Not really. Why do you say that? The "original plan" for the U.S. was to have a limited government that had checks and balances. There were disagreements among the Founding Fathers about issues like banks, the role of the states, etc.

    At that time there was not consideration given to the mega-corporation. It is a new power structure not accounted for in the constitution and as a result is throwing off the equilibrium.
    East India Companies ring a bell? This is nonsense.


    U.S. politics are set up as a win-win for corporations. With the Republicans (or possibly Libertarians) they win by privatizing profits, and when the Democrats are in they win by socializing debt.
    Profits are only private to begin with. What does "privatizing profits" mean in this context?


    Yussa Tampon
    Advocacy for leaving more stuff to the states is advocacy for giving us a chance to let mistakes like Orval Faubus happen. I will not be one to support such a position, and thus Paul fails my litmus.
    It also leads to decriminalization of marijuana, marriage equality, abolition of slavery, etc. This is one of the stupidest litmus tests I've ever read.


    Originally Posted by dala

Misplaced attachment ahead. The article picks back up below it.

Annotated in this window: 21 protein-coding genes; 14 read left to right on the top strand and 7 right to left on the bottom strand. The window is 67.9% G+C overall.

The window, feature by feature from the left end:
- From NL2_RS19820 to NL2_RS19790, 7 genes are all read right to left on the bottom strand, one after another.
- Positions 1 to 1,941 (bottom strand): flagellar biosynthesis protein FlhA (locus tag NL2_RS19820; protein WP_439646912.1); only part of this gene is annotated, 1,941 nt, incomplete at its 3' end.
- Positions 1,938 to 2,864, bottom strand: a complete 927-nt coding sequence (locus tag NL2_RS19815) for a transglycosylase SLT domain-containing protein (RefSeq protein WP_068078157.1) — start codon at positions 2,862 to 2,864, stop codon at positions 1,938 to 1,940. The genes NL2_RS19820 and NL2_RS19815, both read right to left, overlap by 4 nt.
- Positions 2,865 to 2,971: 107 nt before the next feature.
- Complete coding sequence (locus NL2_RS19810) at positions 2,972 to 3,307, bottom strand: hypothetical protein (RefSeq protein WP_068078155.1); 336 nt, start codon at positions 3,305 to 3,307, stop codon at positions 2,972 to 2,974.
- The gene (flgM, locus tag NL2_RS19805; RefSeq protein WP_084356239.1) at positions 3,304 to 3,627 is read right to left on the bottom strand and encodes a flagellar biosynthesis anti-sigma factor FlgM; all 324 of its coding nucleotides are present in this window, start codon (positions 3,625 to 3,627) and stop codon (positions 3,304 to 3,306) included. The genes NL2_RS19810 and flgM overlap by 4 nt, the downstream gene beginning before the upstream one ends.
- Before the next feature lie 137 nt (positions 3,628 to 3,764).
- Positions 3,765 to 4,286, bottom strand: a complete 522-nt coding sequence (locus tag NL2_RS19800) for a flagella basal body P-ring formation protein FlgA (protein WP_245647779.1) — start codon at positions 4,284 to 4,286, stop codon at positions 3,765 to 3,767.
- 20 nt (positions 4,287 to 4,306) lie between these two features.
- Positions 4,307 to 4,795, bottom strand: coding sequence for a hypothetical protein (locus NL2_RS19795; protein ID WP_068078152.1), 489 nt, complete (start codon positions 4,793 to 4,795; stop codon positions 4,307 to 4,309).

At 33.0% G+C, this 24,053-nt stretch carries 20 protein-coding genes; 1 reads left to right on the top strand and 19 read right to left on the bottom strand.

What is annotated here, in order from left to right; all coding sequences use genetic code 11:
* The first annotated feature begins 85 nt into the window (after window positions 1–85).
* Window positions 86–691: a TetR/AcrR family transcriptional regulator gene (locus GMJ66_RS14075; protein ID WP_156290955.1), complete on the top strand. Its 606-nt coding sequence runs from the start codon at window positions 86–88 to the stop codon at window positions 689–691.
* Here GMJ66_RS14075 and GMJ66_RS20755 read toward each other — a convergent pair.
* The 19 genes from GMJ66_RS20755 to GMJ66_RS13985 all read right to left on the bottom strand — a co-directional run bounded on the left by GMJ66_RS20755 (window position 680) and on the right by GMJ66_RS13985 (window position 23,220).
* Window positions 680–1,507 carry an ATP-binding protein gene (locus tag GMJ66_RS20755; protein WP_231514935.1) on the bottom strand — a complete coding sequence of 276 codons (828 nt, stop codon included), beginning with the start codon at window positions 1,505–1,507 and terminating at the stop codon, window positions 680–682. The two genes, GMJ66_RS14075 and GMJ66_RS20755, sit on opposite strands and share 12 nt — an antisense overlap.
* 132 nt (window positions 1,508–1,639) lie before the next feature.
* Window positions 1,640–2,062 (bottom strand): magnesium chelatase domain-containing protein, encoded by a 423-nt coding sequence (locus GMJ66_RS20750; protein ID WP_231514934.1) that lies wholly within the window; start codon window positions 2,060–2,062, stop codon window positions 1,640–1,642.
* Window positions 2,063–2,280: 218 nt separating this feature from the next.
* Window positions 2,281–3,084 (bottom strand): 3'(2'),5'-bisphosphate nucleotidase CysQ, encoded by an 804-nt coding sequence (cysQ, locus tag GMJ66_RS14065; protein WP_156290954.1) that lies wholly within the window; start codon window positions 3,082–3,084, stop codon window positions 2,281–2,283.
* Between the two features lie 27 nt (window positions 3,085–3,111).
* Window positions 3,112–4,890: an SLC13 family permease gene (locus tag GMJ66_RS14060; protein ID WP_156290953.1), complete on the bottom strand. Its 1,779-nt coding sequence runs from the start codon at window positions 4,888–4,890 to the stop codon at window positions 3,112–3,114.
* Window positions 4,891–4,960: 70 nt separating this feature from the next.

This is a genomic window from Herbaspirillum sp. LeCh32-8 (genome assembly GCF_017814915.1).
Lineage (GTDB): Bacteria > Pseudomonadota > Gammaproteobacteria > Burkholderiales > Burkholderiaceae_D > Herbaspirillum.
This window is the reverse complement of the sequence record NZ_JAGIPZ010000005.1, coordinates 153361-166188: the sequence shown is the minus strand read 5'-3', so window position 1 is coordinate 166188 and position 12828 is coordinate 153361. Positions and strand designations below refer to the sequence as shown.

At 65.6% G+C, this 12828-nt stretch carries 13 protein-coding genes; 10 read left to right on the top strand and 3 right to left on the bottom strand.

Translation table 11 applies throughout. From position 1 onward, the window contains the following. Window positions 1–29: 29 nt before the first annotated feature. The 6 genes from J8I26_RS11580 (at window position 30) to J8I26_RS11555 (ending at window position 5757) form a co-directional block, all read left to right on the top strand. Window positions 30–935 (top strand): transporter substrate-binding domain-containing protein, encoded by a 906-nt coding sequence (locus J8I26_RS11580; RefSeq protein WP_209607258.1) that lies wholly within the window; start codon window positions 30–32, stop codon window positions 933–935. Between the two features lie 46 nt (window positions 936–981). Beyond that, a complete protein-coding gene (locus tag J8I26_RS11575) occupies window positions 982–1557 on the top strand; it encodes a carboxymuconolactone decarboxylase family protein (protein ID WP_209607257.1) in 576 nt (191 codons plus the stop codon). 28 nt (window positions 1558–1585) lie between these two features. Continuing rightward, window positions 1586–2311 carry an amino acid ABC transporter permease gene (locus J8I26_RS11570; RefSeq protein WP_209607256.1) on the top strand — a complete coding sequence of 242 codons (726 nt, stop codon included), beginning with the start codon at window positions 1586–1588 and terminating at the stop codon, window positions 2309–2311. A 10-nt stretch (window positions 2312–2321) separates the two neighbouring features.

My problem with Paul's policies (not Paul himself) is that we look at economics in fundamentally different ways. Paul seems to believe in what is essentially an economic free-for-all. Need medicine or food or protection? The market will provide. He appears to be absolutely confident of this, to the point where he is okay with throwing out hundreds of years' worth of consumer and worker protections and social safety nets.
    There was no food or medicine or protection before the government was involved? Jesus, this line of thinking is ridiculous. And the man is a medical doctor, remember? There is a lower percentage of people covered by health insurance since the implementation of Medicare and Medicaid, BTW.


    The problem is that history shows repeatedly and emphatically that not the case. An unregulated food industry gives you tainted baby formula. Unregulated banking gives you the current recession. Unregulated working conditions give you sweatshops. Unregulated policing gives you countless abuses. The reality is that there are information and power imbalances throughout society, and people in an unregulated environment will naturally take advantage of these.
    A regulated food industry gives us tainted baby formula still. Banking was and is one of the MOST regulated industries in the country, and we still got the recession (it was NOT deregulation or lack of regulation that caused it, at all). And what is "unregulated policing" exactly?
    Who wants to try a bottle of merc's "Extroversion Olive Oil?"

  7. #157
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    Quote Originally Posted by pure_mercury View Post
    Banking was and is one of the MOST regulated industries in the country, and we still got the recession (it was NOT deregulation or lack of regulation that caused it, at all).
    Actually, yeah it was (partially, at least).

    There were a lot of reasons, though (including regulation).